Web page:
EAT PRAY LOVE * * *
Cert PG, 139 mins
Based on Elizabeth Gilbert’s autobiographical best-seller, Julia Roberts plays the writer who embarks on a quest for self-knowledge and happiness.
Realising she’s miserable with husband Billy Crudup, Liz just ups and leaves without discussing their problems, which gives us a taste of how selfish she can be.
She embarks on a relationship with younger actor James Franco but still whines about feeling empty.
So she runs away for a year, heading to Italy to eat, India to pray and to Bali for romance.
Rome looks nice and so does the food, and Roberts can fit a lot of spaghetti into that wide mouth of hers.
What’s harder to swallow is when Liz claims she’s put on weight with all the scoffing and has a ‘muffin top’. Of course you have, love.
Then it’s off to an ashram in India, where the overlong film really sags. Liz comes out with more self-indulgent homilies, but I’m afraid I couldn’t care less about how ‘‘disconnected’’ she feels.Even a fine actor like Richard Jenkins struggles with the sappy script.
Things pick up when she moves on to Bali and literally bumps into sexy Javier Bardem – it’s just a shame he doesn’t appear until 30 minutes before the end.
If you like Roberts and understand what it means to ’‘smile with your liver’’, this is the film for you. Others will get bored half-way through but there are just about enough witty lines and picturesque scenes to keep watching.
Only just, mind. RL
THE TOWN * * * * *
Cert 15, 125 mins
Actor turned director Ben Affleck follows up Gone Baby Gone (2007) with another brilliant Boston-based thriller.
He was once so wooden he threatened to take root, but as a director of contemporary thrillers Affleck is suddenly right up there with the likes of Paul Greengrass and Christopher Nolan. Astonishing!
The Town opens in costumed tribute to Bill Murray’s Quick Change and has been more than crossed with Robert De Niro’s Heat. But when a film engages you in criminal activity in ways not seen since Scorsese’s The Departed (2006), there’s something supremely satisfying about watching it.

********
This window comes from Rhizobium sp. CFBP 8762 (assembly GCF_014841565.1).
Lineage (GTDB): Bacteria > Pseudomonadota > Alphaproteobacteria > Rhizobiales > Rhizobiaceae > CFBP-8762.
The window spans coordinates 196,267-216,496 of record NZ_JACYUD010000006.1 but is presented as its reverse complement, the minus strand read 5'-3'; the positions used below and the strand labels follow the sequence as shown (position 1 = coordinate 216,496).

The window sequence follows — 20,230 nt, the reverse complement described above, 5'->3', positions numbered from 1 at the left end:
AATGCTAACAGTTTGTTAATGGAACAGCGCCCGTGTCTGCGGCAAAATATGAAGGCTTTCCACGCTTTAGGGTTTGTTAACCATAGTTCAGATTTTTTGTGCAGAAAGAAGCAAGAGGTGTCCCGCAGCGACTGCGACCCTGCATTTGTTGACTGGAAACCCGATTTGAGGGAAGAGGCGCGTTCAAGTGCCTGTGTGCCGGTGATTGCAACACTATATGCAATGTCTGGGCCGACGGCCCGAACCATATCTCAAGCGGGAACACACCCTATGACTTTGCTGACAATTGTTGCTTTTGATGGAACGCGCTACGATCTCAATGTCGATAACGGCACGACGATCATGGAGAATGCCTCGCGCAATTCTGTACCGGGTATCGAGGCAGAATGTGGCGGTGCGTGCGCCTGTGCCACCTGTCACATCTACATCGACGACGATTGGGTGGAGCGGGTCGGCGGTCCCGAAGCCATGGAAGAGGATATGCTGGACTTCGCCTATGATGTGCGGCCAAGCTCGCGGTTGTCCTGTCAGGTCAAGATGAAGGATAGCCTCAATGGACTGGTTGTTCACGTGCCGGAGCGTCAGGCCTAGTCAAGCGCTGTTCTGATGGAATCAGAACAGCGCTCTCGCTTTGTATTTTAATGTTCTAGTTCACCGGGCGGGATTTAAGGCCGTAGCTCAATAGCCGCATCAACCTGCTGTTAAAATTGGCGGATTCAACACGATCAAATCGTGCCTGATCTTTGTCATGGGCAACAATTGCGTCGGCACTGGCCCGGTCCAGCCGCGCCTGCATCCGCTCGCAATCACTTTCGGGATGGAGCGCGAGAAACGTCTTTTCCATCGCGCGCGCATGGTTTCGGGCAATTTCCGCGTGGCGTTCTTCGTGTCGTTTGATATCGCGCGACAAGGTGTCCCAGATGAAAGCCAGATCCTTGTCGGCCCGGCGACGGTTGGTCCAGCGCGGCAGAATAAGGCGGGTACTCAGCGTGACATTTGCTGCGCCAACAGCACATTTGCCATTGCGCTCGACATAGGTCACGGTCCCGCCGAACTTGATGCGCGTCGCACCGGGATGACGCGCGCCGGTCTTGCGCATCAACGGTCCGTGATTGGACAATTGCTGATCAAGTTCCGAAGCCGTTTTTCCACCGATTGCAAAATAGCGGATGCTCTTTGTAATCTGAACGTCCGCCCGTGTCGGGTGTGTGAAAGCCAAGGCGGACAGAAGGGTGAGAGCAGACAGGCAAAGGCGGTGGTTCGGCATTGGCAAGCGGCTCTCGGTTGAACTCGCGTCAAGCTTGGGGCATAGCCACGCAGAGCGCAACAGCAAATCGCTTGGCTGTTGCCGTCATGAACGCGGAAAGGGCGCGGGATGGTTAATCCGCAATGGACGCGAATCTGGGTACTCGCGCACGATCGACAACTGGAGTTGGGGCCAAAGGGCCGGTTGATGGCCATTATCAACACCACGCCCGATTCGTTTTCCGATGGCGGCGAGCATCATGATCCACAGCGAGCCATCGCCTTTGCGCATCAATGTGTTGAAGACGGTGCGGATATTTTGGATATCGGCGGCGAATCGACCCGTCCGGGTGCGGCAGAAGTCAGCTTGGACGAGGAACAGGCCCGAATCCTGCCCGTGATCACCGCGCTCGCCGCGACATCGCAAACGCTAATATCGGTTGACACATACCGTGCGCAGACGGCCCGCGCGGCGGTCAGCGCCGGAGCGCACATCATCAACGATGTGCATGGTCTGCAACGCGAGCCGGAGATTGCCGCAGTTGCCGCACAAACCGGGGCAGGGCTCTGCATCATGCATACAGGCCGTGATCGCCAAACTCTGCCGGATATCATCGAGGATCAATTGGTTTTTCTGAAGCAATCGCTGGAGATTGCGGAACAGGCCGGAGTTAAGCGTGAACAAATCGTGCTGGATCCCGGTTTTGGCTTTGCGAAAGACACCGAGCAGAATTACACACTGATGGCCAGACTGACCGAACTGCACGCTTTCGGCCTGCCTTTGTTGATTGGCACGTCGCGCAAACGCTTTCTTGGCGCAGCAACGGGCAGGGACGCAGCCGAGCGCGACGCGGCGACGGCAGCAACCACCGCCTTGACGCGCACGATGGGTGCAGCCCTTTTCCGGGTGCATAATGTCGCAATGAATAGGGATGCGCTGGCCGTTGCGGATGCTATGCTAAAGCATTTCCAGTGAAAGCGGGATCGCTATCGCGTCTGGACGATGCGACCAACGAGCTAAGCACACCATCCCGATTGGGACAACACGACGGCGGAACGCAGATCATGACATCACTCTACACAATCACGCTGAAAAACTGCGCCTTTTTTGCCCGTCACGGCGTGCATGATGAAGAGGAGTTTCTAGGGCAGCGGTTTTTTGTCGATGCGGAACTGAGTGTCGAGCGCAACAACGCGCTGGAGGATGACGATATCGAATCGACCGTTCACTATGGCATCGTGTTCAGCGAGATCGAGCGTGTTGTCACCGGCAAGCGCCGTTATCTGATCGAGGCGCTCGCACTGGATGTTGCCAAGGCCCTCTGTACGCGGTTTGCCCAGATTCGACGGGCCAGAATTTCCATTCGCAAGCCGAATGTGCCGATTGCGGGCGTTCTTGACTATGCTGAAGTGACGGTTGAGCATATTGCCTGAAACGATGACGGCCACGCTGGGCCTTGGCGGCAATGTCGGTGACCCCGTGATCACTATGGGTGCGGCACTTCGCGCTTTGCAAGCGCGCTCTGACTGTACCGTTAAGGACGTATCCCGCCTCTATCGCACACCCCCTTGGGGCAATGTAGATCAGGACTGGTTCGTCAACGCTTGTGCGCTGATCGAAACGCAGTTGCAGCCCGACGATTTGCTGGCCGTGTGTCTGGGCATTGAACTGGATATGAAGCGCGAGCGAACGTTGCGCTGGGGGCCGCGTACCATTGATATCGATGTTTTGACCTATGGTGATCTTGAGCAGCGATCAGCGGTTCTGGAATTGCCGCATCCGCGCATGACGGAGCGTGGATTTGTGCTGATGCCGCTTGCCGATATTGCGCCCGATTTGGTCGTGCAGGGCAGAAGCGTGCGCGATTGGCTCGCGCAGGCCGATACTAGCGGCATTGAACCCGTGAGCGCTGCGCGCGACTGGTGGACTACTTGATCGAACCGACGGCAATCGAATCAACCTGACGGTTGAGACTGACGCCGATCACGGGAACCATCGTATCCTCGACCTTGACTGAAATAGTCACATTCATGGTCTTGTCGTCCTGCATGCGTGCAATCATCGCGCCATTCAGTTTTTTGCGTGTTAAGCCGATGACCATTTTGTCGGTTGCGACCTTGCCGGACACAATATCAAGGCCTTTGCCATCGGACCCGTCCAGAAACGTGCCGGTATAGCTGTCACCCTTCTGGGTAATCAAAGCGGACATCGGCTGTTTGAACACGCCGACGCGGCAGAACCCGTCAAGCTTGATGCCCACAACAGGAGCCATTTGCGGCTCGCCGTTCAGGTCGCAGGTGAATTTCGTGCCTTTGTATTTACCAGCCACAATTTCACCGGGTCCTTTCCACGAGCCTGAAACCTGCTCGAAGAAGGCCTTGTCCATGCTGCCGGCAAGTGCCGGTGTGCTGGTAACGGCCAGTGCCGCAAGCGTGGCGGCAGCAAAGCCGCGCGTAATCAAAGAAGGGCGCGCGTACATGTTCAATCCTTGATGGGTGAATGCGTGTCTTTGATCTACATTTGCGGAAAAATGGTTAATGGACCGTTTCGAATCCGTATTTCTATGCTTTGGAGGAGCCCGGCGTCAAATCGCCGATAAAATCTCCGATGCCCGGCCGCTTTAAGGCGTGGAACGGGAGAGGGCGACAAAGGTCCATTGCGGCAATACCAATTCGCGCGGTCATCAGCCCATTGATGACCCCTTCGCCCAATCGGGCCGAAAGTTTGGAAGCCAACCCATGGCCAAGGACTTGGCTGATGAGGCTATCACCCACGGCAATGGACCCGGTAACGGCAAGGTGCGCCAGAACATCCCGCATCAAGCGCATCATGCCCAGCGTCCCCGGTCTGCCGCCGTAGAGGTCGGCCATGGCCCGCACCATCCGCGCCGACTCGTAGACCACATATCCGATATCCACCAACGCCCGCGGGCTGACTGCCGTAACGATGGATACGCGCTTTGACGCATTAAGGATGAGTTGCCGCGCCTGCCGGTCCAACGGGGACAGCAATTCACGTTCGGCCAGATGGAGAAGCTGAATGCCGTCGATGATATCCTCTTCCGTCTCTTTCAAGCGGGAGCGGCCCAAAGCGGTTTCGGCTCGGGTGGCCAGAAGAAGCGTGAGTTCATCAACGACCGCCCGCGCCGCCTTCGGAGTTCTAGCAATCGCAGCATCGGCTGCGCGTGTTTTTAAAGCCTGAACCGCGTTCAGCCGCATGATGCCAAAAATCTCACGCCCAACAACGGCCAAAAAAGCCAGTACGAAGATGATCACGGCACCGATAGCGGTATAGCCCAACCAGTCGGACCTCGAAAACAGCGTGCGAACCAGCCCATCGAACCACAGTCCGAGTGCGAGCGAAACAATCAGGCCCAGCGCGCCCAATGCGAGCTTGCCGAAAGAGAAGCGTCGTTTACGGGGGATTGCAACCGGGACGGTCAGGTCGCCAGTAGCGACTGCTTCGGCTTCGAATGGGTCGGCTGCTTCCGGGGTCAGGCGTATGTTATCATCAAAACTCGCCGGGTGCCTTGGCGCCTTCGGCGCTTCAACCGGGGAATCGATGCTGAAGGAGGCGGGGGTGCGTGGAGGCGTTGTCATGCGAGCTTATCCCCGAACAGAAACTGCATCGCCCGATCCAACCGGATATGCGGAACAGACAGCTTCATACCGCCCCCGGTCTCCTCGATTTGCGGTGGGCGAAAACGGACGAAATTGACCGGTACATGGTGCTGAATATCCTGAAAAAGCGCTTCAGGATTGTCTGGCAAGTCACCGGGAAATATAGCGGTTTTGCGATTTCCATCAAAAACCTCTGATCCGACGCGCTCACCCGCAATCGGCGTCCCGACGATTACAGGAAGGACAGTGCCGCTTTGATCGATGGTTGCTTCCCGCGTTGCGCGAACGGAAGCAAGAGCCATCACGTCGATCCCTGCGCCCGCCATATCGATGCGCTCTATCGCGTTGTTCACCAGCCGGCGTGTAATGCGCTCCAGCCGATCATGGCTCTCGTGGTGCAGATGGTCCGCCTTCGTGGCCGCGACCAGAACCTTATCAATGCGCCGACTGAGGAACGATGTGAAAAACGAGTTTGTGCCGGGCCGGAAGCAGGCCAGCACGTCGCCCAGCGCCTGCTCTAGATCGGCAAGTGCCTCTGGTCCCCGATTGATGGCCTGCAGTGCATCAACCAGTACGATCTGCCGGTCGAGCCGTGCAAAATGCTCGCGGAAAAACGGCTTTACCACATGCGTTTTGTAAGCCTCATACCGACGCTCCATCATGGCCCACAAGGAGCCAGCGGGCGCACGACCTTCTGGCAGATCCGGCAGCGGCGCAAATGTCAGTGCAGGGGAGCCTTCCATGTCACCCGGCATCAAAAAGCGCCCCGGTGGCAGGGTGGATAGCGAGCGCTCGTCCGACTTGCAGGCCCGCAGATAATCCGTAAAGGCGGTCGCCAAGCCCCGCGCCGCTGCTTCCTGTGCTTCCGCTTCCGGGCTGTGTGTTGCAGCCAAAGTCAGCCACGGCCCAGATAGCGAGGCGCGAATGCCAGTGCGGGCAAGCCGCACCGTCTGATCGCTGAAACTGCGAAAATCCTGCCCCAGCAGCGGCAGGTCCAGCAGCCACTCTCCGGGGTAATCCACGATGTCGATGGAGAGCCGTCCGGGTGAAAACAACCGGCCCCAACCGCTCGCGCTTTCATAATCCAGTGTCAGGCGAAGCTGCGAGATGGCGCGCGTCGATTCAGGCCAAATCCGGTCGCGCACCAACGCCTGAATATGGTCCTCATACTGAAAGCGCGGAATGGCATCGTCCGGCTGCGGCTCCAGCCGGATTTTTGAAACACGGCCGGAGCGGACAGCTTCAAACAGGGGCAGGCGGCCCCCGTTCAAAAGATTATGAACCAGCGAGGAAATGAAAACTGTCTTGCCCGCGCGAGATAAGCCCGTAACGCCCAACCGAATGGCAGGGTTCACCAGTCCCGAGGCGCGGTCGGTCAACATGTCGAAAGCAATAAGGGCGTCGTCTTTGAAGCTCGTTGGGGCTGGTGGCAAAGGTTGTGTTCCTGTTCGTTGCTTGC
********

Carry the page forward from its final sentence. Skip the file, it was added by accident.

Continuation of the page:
Based on Chuck Hogan’s novel Prince of Thieves and with beautiful cinematography by Oscar-winning great Robert Elswit (There Will Be Blood), The Town is set in an area rife with robberies of banks and armoured cash vans.
Doug MacRay (Affleck) and his gang of three (including The Hurt Locker’s Oscar-nominated Jeremy Renner as James Coughlin) are simply following their father’s criminally-minded footsteps.
Once mistakenly called the best actor in the world by Steven Spielberg, Pete Postlethwaite enjoys a rare outing as a criminal mastermind called Fergie.
Hiding behind his flower business, he offers a lovely line when he looks at the four hoodlums and tells them he can see their fathers in all of their faces.
Affleck keeps much of the film enjoyably tense even though the end is predictable.
But when the action rears its head you can almost feel the bullets whizzing past your ears and the low-level camerawork on the car chases through Boston’s narrow streets adds further excitement to a potent mix.
John Hamm and Rebecca Hall co-star. Chris Cooper was so good in a thriller called Breach three years ago, his role as Affleck’s father is disappointingly brief. But it’s a measure of the director’s new drawing power that an actor of Cooper’s stature was willing to do such a scarcely-recognisable cameo. GY
THE HOLE 3D * * * *
Cert 12A, 92 mins
Director Joe Dante never did live up to the promise of his first hit, Gremlins (1984). But, at last, he’s made a new movie that should appeal to that difficult age group to satisfy, the 12 to 15-year-olds.
Three children discover a mysterious hole which simply becomes a film-maker’s excuse to test his audience’s resistance to different potential phobias.
An enjoyable compendium with some good effects, The Hole is bound to find one of your weaknesses.
Some 12-year-olds are going to be in for such a shock they’d do well to remember comedian Brian Conley’s old catchphrase: ‘‘It’s only a puppet!’’ GY
FROZEN * * * *
Cert 15, 93 mins
Best friends Dan (Kevin Zegers) and Joe (Shawn Ashmore) visit a New Hampshire ski resort for the day with Dan’s girlfriend Parker (Emma Bell).
With darkness falling, they persuade the chair lift operator to let them go up for one last run. But due to a miscommunication, they’re left hanging in mid-air, while the resort is closed down for the weekend – and no-one’s coming back for four days.
The tension builds well as they debate the best course of action. Jumping down proves rather disastrous, but they’ll freeze to death if they stay up there.
With a better-than-average script and performances, there are a couple of startling moments and good use of just one location. RL